Eq: Total Market
BlackRock sent waves through the market announcing they were slashing fees from 0.04% to 0.03% for the largest bond fund in the world the iShares Core U.S. Aggregate Bond ETF (AGG). This wasn’t the only move they made as equity funds LRGF and INTF got their fees reduced as well. The fee battle is a prominent part of the game as lower expense ratios definitely garner more attention from investors. Previously BR had reduced fees on other fixed-income products as part of the escalating competition with Vanguard.
Finsum: FI income investors should keep an eye out, with prices and fees at lows, bond market ETFs could be in the ‘buy the dip’ territory’.
According to analysts at JPMorgan Chase & Co commodities could hit record territory and climb as high as 40% in the upcoming months. Investors tilting their portfolios into commodities are doing so in response to rampant inflation. Commodities might be at relative highs but there is lot of reason these prices could further elevate. Russia’s invasion pushed commodities prices higher as grains, metals, and fossil fuels were all affected. Goldman Sachs has also pushed raw materials as an inflation hedge.
Finsum: The trickle-down effect of Oil prices alone could further boost commodities in the coming month.
The predominant sentiment in financial markets is that active funds have an edge during volatile periods because picks are more apparent and therefore easier to execute. However, according to the Euro Securities and Market Authority, active funds didn’t outperform passive funds during the critical stressed market conditions from February 19th to June 30th, 2020. This full cycle in financial markets didn’t give active funds an advantage and actually underperformed by 6.6% annualized in that period. This research backs up previous reports by morningstar that active funds didn’t outperform during high volatility Covid-19.
Finsum: Covid-19’s cycle was the K-shaped recovery Economists dream of, so this isn’t the nail in the coffin for active management.
There have been huge sectoral pains for tech, bio-tech, emerging market, and growth stocks in the last couple of weeks, but JPMorgan says it's time to turn bullish on these beta positions. Analyst Kolanovic said that these equity sectors are about to benefit because many of the geopolitical risk and macro pressures are about to ease. JPMorgan’s analyst believes that there will be little inflation and the US will avoid a recession. Biotech has been beat down since last August when the Nasdaq Biotech Index peaked; it is now at 75% of its previous high.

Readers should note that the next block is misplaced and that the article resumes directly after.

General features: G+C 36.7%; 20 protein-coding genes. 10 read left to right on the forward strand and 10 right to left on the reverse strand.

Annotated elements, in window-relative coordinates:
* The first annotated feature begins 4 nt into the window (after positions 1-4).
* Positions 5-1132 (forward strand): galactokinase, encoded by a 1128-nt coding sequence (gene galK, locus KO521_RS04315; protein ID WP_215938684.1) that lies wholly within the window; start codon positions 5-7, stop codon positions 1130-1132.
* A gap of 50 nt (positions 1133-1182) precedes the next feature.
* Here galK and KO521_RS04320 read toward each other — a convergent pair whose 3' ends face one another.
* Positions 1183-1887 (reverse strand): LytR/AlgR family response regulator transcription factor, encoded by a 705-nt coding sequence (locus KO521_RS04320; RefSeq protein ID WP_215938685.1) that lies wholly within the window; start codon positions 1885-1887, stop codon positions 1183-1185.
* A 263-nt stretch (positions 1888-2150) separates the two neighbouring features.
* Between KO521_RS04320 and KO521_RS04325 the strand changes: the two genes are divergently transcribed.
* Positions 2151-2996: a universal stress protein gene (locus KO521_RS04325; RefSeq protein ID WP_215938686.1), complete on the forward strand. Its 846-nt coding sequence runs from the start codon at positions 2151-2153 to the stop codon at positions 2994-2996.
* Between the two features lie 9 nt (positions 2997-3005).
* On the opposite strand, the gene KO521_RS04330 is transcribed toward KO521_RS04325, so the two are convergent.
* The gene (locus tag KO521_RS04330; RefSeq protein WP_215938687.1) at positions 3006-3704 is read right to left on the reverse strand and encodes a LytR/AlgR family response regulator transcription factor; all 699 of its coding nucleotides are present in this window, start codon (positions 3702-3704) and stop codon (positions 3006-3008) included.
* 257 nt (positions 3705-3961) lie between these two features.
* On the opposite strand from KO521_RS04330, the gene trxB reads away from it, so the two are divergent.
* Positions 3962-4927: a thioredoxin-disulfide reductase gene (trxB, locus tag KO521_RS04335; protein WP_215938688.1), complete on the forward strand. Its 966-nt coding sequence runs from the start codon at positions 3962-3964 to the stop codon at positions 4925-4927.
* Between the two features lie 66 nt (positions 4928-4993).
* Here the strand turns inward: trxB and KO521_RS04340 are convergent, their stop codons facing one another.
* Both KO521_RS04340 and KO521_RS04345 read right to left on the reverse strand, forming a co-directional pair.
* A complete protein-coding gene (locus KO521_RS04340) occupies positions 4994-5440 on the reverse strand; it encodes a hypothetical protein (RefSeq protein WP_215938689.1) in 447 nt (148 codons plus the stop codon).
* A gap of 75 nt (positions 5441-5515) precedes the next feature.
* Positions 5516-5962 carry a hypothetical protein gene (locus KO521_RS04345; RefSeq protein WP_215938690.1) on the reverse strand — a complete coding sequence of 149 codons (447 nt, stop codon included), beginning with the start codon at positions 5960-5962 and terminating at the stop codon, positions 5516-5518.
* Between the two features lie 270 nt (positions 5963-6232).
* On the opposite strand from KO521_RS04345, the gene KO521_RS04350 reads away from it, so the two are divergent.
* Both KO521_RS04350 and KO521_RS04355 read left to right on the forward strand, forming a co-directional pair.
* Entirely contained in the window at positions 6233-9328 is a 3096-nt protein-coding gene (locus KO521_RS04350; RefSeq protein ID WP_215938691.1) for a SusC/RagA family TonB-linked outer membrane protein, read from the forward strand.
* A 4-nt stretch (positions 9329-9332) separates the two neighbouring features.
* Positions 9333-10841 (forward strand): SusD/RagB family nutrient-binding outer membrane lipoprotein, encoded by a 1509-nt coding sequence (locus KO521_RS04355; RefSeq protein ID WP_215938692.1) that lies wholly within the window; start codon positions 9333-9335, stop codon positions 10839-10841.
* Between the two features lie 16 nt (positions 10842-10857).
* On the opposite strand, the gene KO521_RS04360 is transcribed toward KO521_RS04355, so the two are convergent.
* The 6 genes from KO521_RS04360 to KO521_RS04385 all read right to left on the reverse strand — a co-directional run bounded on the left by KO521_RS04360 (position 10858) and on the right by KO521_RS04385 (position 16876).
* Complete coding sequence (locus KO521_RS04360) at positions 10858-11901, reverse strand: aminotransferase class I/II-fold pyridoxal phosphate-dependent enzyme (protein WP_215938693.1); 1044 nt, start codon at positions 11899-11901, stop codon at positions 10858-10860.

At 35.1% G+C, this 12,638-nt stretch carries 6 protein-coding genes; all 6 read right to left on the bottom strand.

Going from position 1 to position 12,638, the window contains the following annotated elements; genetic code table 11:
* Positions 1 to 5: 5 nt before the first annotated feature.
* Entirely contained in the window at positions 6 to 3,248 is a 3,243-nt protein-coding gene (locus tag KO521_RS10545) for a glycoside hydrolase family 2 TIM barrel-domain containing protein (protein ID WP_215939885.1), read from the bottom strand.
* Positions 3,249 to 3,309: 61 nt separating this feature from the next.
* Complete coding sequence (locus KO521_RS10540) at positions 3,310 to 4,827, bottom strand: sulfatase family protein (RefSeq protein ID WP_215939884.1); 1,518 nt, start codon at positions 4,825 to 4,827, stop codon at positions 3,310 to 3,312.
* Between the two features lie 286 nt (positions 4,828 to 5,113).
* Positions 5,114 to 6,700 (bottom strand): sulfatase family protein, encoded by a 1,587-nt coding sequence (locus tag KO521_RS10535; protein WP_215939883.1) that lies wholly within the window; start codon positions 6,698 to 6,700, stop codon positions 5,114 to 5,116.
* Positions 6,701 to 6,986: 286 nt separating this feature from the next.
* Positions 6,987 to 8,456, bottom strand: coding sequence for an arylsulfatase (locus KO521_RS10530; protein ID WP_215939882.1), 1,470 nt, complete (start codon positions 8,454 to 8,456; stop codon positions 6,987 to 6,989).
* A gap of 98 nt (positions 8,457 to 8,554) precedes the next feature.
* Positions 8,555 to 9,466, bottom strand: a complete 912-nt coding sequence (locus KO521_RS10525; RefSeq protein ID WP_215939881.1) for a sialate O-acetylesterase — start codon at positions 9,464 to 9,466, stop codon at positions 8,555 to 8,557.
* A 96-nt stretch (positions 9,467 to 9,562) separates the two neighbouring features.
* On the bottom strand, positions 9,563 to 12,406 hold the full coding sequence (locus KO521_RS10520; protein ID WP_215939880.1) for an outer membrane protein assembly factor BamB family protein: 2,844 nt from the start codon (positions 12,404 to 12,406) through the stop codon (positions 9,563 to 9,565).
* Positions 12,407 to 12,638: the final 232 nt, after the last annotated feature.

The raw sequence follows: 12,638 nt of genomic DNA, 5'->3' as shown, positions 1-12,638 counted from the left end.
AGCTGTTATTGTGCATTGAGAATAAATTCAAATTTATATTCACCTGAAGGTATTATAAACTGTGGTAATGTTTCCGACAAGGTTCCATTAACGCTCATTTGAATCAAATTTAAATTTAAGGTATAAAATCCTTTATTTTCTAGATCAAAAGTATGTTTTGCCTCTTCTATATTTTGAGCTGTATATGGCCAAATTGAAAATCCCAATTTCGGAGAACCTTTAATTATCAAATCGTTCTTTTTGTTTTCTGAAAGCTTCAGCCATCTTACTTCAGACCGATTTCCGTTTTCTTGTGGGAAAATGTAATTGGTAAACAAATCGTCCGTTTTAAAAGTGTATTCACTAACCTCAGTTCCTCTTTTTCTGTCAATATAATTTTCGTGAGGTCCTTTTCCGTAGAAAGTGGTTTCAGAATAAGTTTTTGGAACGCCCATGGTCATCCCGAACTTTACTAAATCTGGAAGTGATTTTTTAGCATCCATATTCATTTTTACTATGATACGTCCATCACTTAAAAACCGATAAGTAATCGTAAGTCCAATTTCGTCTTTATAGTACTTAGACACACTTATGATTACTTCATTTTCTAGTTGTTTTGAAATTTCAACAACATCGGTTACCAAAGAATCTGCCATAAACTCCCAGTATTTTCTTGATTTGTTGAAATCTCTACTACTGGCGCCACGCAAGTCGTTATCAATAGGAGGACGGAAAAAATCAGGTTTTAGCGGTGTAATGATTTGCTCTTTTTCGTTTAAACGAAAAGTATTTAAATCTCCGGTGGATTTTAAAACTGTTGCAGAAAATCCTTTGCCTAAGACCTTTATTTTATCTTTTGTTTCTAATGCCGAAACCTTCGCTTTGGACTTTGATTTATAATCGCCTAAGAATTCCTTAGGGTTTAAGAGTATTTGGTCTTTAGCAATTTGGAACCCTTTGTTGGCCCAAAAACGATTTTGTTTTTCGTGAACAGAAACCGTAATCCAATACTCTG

Finsum: The Fed projections could be bad for tech stocks as higher interest rates decrease the relative value of techs profits.
Wells Fargo has employed a number of strategies in both advisor recruiting and retention but is still losing teams. Recently Stratos Wealth Holdings added Jason Howerd, Shane Kunz, and Chad Horne who oversaw $1billion at Wells before their move. It was the additional resources and financial software that were key drivers in their decision-making process. LPL’s affiliate Gladstone Wealth Partners also added nearly a half dozen advisors from Wells, with well over $400 million in AUM. Overall Gladstone has seen strong growth already in 2022 adding 20 advisors in the first two months.
FINSUM: It appears technology and tools are a growing part of the decisions advisors are considering when transitioning between financial firms.
Investors, advisors included, seem to be wondering why the stock market has done quite well since Thursday morning when Russia invaded Ukraine. Many expected stocks to tumble—and they initially did—but the opposite has happened, with the S&P 500 up around 5% since the close of business on the 23rd. The reason why has everything to do with the Fed and interest rates. The market now thinks the Fed is in a bind and won’t be able to hike rates as fast as they would have been able to before the conflict. This would mean a slower stop of the easy money surge that has gone on for years. Markets are now only forecasting a 12.5% chance of a 50 bp hike in March.
FINSUM: Stocks have jumped as a simple reaction to the fact that the path of rate hikes looks less steep right now than it did a week ago, which is also why the tech-heavy Nasdaq has jumped the most.